The Destruction of Memory

Destroying a shrine in Timbuktu, 2012.

Destroying a shrine in Timbuktu, 2012. Photo via The Telegraph, India.

The rebels had fled, but before they left they had destroyed a precious archive. The world gasped in dismay as the mayor of Timbuktu announced that a library recently built to hold Timbuktu’s historic manuscripts had burnt to the ground.

At the time the Mayor did not know that while some historic manuscripts were now a pile of ashes, most had been saved. Yet these manuscripts were not the only physical reminders of a rich culture that were destroyed.  During their ten months ruling Timbuktu the rebels destroyed most of the city’s Sufi shrines. It was no accident.

The deliberate targeting and destruction of culturally significant items occurs too often. In our life time we have witnessed the detonation of the giant statues of Buddha at Bamiyan in Afghanistan by the Taliban in 2001. In 1992 the heart of the cultural heritage of Bosnia was destroyed when the library in Sarajevo was subjected to the artillery fire of Serbian troops who were encircling the city. The deliberate nature of the attack was evident when snipers shot at firemen trying to save the library.

Director of 'The Destruction of Memory', Tim Slade.

Director of ‘The Destruction of Memory’, Tim Slade.

Director, Tim Slade is working on a documentary which he hopes will help people understand the serious nature of this ‘war against culture’.

“The killing of people and the killing of books and buildings are intimately and inextricably related”, states Slade. Referring to Raphael Lemkin, the man who helped to create the UN Convention Against Genocide, Slade observes, “Lemkin saw that it can be difficult to wipe out an entire people, but a group can be annihilated if their identity and culture has been erased.” Continue reading

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The Dictionary of Sydney Needs Your Help!

A dictionary is the first place anyone consults when they want to know the meaning of a word.  Likewise the Dictionary of Sydney is the first place you should go to if you want to know anything about Sydney, past or present.  It is a ground-breaking project where historians, whether amateur, professional or academic collaborate to create a dynamic and comprehensive website that is both authoritative and easily accessible.

Yet funding for this project is under threat.  The major sponsor of the project is the City of Sydney Council. Next Monday (30/7/2012) the Council will decide whether to release the funding it had approved ‘in principle’ in 2011.

Yesterday I asked the editorial co-ordinator of the Dictionary, Dr Emma Grahame, some questions about the Dictionary which she answered via e-mail. Continue reading

The Regime of the Coin Tea Has Come…

Person holding penny over cup and saucer on a table with other coins on it.

Coin tea anyone?

“The regime of the coin tea has come”, declared ‘Sympathiser‘ in the Brisbane Courier  in 1909.  This announcement was apt.  If you do a search for ‘coin tea’ on the National Library of Australia’s  online newspaper database (Trove) you will be struck by how popular this form of fundraising appears to have been in Queensland during the early twentieth century until the outbreak of World War II.  94% of articles and advertisements containing the phrase ‘coin tea’ in the Trove database (as at 28/7/2011) were published in Queensland. Continue reading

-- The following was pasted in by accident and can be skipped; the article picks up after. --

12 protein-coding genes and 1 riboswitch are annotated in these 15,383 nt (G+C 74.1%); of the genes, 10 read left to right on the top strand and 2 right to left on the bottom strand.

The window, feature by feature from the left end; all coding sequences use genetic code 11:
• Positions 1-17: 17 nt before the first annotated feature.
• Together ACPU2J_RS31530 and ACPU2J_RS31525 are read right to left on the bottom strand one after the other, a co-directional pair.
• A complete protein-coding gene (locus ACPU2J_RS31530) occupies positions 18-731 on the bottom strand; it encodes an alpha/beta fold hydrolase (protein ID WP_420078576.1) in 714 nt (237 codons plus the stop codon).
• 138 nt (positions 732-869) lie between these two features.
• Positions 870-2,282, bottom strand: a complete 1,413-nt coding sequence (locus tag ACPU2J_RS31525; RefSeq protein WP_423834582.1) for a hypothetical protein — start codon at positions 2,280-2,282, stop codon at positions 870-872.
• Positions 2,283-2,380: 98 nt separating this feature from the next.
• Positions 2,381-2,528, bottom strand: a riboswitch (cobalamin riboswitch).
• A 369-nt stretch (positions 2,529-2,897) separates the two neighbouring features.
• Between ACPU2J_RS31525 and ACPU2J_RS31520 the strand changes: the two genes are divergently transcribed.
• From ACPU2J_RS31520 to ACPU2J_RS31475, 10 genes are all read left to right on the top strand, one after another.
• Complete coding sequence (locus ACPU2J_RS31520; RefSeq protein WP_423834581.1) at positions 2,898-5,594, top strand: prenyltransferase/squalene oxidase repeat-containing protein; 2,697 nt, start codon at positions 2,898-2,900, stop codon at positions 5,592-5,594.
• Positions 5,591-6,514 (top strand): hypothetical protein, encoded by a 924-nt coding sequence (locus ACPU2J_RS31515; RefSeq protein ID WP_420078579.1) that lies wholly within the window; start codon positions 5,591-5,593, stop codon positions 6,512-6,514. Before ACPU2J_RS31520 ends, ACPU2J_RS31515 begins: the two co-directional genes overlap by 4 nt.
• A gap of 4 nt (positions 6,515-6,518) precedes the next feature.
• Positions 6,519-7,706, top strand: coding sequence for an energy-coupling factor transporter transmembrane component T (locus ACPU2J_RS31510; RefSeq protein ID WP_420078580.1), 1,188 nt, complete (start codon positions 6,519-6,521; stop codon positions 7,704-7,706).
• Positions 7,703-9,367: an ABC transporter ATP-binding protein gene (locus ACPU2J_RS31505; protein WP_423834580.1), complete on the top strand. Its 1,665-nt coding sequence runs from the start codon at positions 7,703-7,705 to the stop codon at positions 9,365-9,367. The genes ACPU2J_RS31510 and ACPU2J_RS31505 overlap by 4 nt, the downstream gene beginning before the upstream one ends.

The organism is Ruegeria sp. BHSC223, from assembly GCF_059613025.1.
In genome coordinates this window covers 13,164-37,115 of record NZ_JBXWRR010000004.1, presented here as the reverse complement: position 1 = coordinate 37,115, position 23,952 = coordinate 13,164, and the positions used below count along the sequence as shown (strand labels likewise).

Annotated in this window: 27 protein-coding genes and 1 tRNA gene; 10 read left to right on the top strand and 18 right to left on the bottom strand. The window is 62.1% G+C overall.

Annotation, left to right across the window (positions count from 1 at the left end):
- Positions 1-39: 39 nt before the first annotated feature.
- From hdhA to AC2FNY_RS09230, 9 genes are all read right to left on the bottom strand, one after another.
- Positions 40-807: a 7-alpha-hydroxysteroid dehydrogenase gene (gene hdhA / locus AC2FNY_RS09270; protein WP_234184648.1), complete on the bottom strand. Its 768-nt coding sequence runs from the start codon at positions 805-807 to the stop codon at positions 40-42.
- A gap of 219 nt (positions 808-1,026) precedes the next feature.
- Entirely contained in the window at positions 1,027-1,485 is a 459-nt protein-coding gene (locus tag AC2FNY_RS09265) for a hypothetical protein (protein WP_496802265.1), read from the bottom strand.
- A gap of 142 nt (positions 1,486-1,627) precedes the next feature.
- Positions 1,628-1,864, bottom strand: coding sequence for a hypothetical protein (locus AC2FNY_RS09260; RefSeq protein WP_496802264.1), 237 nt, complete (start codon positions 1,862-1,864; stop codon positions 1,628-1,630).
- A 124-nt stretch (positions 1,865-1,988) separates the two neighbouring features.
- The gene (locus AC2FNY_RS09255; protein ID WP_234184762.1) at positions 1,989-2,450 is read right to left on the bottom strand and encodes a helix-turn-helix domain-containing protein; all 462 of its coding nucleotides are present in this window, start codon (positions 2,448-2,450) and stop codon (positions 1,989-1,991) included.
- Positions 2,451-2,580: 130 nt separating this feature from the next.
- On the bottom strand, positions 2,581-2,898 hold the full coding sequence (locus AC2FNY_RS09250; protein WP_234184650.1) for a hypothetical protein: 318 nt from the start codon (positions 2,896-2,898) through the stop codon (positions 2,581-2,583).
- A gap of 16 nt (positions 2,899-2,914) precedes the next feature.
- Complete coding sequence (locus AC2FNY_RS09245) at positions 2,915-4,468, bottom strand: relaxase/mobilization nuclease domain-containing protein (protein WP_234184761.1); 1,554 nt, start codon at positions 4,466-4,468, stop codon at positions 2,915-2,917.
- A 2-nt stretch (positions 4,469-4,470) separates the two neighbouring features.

Seeking Information about Queensland’s Bible in State Schools Referendum 1910

I have added a brief page outlining my current research interest – religion in state schools. Click the tab above and find out more.

Throughout my research on Queensland’s Bible in State schools referendum of 1910 I have been surprised at the absence of photos of the 1910 federal election and state referendum.  There were plenty of cameras around in 1910.  Commentators at the time talk about the posters, the badges and ribbons worn by supporters of issues and candidates on polling day, and the prominence of women in the canvassing.  Surely some photos have survived to today?

Members of the executive committee of Queensland's Bible in State Schools League

Executive committee of the Bible in State Schools League. Source: John Oxley Library

The campaign for the Bible in State schools referendum was conducted by volunteers throughout Queensland.  The minute book of the executive of the Bible in State Schools League is held at the John Oxley Library and I have tracked down the minute book for the Warwick branch of the League.  Branches of the League were established throughout Queensland.  Where are their records?  Women were important for fundraising and campaigning.  Do you know where the records of the Women’s branch of the Bible in State Schools League are?

I am interested in reconstructing the voting process on polling day.  With the help of a report in The Brisbane Courier I am taking a close look at voting at the Bulimba School of Arts.  I am interested in any photos of this building prior to World War I.  Naturally accounts of the day written by people who were there and photos of the polling booth and those who were manning it would be icing on the cake.

My first point of call on these questions are libraries and local history groups in Queensland, but I thought I would also throw the question over to people in the virtual world.  Was your great grandmother one of these canvassers?  Did your great grandfather belong to one of the branches of the Bible in State Schools League?  Was your church hall the site of one of the public meetings of the Bible in State Schools League?  Maybe you have photos or posters that were used on the day or during the campaign?

Please feel free to share your information in a comment to the blog below or contact me at perkinsy1@gmail.com.

Sources

  • Photo of the executive committee of the Bible in State Schools League, State Library of Queensland, Neg. 121189.